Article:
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Why dad desired a simple funeral, General Ogolla’s son pays moving tribute

Fallen Kenya Defence Forces (KDF) boss Francis Ogolla was eulogised on April 20 at his memorial service at Ulinzi Sports Complex.

Who would have thought he moved around with a Bible until his son Joel Rabuku said that at the memorial service?

Mr Rabuku praised the General for his generosity. “Don’t let those things remain in your pockets. Open your hands and God will bless you,” he told mourners.

Gen Ogolla was also praised for his simplicity. Mr Rabuku spoke of the Sh6,800 casket made of rough timber that was his resting place. His father, he said, would not have loved to be put in an expensive coffin.

He said the general would be buried while draped in sheets and without a casket.

“We’ll lay him on the ground so that he can return to dust as quickly as possible, following the example of the man he admired most – Jesus Christ,” he said. In Siaya, Gen Ogolla’s brother – Canon Hezekiah Oduor – said the family would make the burial as simple as possible.

The General, he said, believed that funeral committee meetings and fundraisers are unnecessary. He had also shown his relatives where he wanted to be interred. “He even cautioned one a family member not to get in the way of his wishes,” Canon Oduor said.

Kenya Golf Union Chairman, Philip Ochola, said the death is a loss to the golfing fraternity.

“Gen Ogolla was a paragon of integrity and beacon of truth. He never had two ways about an issue. He stuck to the straight and narrow,” he said, describing the general as a strict time-keeper and fitness enthusiast.

“Gen Ogolla taught us the virtues of patience and courage to meticulously execute our mandate. Excellence was his hallmark,” he said.

President William Ruto touched on Gen Ogolla’s virtues. Top officer who loved golf, praying and philanthropy “Even in death, he is giving us lessons and on humility,” he said.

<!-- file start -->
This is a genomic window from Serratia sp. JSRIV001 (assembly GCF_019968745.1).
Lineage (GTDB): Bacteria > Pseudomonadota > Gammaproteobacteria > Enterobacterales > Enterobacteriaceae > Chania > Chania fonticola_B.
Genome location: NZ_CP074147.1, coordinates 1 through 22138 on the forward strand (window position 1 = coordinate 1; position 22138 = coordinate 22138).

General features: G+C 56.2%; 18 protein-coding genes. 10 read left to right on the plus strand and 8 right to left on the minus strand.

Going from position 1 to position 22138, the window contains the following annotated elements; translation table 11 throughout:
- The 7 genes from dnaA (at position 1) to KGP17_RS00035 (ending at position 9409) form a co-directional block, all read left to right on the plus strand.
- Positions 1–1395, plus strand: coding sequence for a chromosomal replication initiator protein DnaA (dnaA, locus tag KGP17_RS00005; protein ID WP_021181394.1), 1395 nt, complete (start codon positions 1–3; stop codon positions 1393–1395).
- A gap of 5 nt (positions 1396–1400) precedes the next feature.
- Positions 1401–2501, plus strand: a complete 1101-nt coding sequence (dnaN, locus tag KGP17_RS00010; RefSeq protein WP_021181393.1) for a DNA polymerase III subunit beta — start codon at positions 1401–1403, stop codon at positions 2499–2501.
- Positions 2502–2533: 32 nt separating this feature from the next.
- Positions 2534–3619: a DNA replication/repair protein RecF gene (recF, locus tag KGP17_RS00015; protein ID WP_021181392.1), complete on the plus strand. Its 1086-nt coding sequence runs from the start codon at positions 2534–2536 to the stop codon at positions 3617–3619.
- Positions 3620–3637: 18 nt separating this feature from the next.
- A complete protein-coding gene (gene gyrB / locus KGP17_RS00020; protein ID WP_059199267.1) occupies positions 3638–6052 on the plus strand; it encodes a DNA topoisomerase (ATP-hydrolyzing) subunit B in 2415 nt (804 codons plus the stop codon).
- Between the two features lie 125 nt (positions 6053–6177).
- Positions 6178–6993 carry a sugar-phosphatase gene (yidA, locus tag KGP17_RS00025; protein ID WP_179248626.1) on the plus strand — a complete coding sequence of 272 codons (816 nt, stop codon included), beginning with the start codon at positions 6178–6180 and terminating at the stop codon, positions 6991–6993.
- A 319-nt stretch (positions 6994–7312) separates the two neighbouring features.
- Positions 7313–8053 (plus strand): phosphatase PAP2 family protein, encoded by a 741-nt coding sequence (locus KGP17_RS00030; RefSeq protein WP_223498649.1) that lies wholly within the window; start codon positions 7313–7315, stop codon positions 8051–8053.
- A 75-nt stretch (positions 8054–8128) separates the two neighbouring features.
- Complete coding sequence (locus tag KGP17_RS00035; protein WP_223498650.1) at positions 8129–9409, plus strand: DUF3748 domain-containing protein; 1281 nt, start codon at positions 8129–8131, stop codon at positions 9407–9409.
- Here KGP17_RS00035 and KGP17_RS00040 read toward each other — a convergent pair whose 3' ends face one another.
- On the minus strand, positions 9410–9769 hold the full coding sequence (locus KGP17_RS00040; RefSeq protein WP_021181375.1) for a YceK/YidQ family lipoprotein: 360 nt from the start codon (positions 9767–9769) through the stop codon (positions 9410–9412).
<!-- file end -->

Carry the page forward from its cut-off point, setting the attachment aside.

The general’s village-mates say he interacted with them freely. “I have known him as cheerful giver. He attended to the needs of those who sought help. He did not like to postpone things,” Canon Oduor said. “What will happen to the widows who benefited from him?” The other side of the general was his love for books.

In a KBC interview last year, he said it is the passion he had been left with as he had little time for golf. “He loved reading and playing golf,” his son said.

The General was open with discussing life and death. He had spoken to his family about death and discussed mortality in detail. A video of him discussing life and death was played at the sports complex.

Gen Ogolla gave profound advice at Life Ministry Church when as it marked its 50th anniversary in October last year.

“In my military life, I have come to learn the reality of mortality. I have appreciated that life is finite, humans are mortal and life is short. One morning, you are with a healthy colleague, the next minute he’s ashes,” he said.

“Now you see him, now you don’t. Seeing colleagues die in war, accidents or sicknesses, the reality of human mortality lives with us every day.”

He then cited a Bible verse that says in part: “I am the resurrection and the life. He that believes in me, though he dies, yet shall he live.” During the Ash Wednesday in February, Gen Ogolla spoke about death.

“He talked about human mortality, saying he had realised that life has a meaning when you entrust it to God,” Mr Lelei said. Standing at more than six feet, Gen Ogolla was conscious about staying fit.

Tuesdays and Fridays were dedicated to fitness in the army. His son recalled how he did 80 pushups, 50 press-ups and ran 3.2 kilometres in about 19 minutes two days before his death.

“It was phenomenal for his age,” said Mr Rabuku, encouraging others to borrow a leaf from his father who “even fit in his coffin without having to be squeezed”.

Deputy President Rigathi Gachagua said Gen Ogolla had a funny side, and that he would crack jokes for the teams seeing off or receiving the President at airports.

Mr Gachagua also spoke of a man who showed up one day with a birthday card, when the Deputy President did not even remember that it was his birthday.

The military chaplain said he was sure Gen Ogolla would reject the naming of a Sunday school class after him. At his local Anglican Church in Nduru, he would visit unannounced, often electing to sit at the back.